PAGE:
Marshall Ganz grew up in Bakersfield, California, where his father was a Rabbi and his mother, a teacher. He entered Harvard College in the fall of 1960. He left a year before graduating to volunteer with the 1964 Mississippi Summer Project. He found a “calling” as an organizer for the Student Nonviolent Coordinating Committee, and, in the fall of 1965, joined Cesar Chavez in his effort to unionize California farm workers. During 16 years with the United Farm Workers he gained experience in union, political, and community organizing, became Director of Organizing, and was elected to the national executive board on which he served for 8 years. During the 1980s, he worked with grassroots groups to develop new organizing programs and designed innovative voter mobilization strategies for local, state, and national electoral campaigns. In 1991, in order to deepen his intellectual understanding of his work, he returned to Harvard College and, after a 28-year "leave of absence," completed his undergraduate degree in history and government. He was awarded an MPA by the Kennedy School in 1993 and completed his PhD in sociology in 2000. As senior lecturer in public policy at the Kennedy School of Government, he teaches, researches, and writes on leadership, organization, and strategy in social movements, civic associations, and politics. He has published in the American Journal of Sociology, American Political Science Review, American Prospect, Washington Post, Los Angeles Times and elsewhere. His newest book, Why David Sometimes Wins: leadership, organization and strategy in the California farm worker movement was published in 2009, earning the Michael J. Harrington Book Award of the American Political Science Association. He was awarded an honorary doctorate in divinity by the Episcopal Divinity School in 2010.
Marshall Ganz also teaches "Public Narrative: Leadership, Storytelling and Action", a transformative online program through which you can strengthen your capacity to lead; and "Leadership, Organizing and Action: Leading Change" an online program designed to help leaders of civic associations, advocacy groups, and social movements learn how to organize communities that can mobilize power to make change.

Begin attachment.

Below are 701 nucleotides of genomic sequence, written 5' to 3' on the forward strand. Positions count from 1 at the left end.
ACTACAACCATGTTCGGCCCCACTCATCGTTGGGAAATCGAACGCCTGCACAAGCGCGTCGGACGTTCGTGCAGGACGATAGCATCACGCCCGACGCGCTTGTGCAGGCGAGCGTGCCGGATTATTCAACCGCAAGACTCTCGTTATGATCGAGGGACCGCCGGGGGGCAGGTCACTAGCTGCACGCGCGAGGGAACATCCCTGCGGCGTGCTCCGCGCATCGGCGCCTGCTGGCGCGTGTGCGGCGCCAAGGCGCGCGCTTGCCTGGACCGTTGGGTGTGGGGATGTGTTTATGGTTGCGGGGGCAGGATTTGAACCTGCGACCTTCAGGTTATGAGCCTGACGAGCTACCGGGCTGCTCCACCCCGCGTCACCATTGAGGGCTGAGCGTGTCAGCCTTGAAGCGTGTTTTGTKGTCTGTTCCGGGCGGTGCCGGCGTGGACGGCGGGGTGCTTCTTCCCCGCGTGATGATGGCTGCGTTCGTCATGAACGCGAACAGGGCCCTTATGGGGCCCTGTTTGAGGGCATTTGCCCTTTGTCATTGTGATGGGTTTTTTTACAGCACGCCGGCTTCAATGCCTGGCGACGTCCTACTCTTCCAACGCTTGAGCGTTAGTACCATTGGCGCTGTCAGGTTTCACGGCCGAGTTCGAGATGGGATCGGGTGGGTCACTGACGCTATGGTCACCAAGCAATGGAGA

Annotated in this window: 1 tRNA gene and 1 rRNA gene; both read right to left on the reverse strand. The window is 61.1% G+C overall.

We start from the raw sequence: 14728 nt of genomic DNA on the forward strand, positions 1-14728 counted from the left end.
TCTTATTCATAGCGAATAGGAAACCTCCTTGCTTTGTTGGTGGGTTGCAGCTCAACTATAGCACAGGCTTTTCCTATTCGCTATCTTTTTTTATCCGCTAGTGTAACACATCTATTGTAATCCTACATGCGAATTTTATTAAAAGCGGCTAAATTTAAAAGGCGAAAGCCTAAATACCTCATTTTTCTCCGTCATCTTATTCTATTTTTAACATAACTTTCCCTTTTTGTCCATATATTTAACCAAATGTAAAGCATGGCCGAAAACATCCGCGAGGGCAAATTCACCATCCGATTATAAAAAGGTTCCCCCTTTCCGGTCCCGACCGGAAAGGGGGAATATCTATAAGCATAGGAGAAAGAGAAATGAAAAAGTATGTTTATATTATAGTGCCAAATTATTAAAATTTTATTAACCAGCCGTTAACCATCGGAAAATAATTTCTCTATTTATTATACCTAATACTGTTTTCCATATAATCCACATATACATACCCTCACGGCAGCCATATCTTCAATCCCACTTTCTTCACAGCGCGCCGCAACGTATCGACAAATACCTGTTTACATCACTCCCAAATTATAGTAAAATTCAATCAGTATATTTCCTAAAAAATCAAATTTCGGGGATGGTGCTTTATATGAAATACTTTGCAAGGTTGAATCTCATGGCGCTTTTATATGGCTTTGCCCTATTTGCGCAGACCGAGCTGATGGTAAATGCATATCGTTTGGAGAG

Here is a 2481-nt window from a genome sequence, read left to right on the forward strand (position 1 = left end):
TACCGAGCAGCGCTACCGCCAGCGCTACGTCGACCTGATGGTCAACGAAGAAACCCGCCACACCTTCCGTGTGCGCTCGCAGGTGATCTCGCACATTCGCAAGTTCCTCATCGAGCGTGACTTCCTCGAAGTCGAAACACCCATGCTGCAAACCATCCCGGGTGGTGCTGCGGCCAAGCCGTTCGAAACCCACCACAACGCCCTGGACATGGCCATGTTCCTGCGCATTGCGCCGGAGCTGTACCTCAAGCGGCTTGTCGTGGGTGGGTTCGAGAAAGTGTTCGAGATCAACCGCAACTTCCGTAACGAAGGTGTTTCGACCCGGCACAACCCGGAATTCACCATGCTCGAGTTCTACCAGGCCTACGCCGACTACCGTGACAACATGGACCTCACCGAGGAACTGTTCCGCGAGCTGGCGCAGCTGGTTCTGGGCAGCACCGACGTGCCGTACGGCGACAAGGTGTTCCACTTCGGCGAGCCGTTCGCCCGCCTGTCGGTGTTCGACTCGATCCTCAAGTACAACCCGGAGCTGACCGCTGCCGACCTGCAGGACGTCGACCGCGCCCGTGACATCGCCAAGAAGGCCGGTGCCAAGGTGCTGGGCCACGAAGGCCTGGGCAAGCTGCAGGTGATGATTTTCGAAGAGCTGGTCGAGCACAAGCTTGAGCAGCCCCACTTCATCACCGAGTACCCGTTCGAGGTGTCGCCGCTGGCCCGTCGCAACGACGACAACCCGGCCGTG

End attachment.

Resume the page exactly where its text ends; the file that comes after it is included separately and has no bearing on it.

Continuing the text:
Magazine and Newspaper Articles
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Outside Professional Activities For Marshall Ganz
The Leading Change Network
The Leading Change Network (LCN) is a community of practice: organizers, educators, and researchers committed to developing leadership, continual learning, and creating capacity. LCN emerged from efforts to address three critical needs:
Recruiting, training, and developing organizing leadership. Youthful organizers are emerging across diverse domains around the world. In the Middle East, for example, young people who compose a major portion of the population are struggling to translate their capacity for mobilization into their capacity for organization. In the United States, constituencies pushing for action on climate change need focus. Colleges and universities largely ignore their responsibility to equip students with the tools for effective civic engagement.
Supporting systematic continual learning across the field. Despite their creativity, energy, and hard work, with some exceptions, organizers often move from one campaign to the next without systematically reflecting on their learning, capturing the lessons, and adapting their practices accordingly. This inhibits their learning, the training they can offer others, and the development of the field as a whole. At present, scholarly research contributes little to the improvement of organizing practice, while the needs of practitioners count little on the agenda of researchers.
Creating greater capacity for organizing in key constituencies. The potential of constituencies strategically oriented toward “change”, whether defined by issue, region, or values, could be more fully realized by encouraging development of their own organizing capacity. The New Organizing Institute, for example, has begun to play this role among younger online and offline organizers in the US. Similar “nodes of practice” can be developed around other issues such as climate change—or in other places, such as the Balkans. Nodes of practice can also be developed around other domains, such as communities of faith and health care. Sharing experience across domains, geographical locations, or issues can encourage the development of greater capacity within all.
Marshall Ganz has been on The Leading Change Network's Board of Directors and the Leadership Team since April 2012.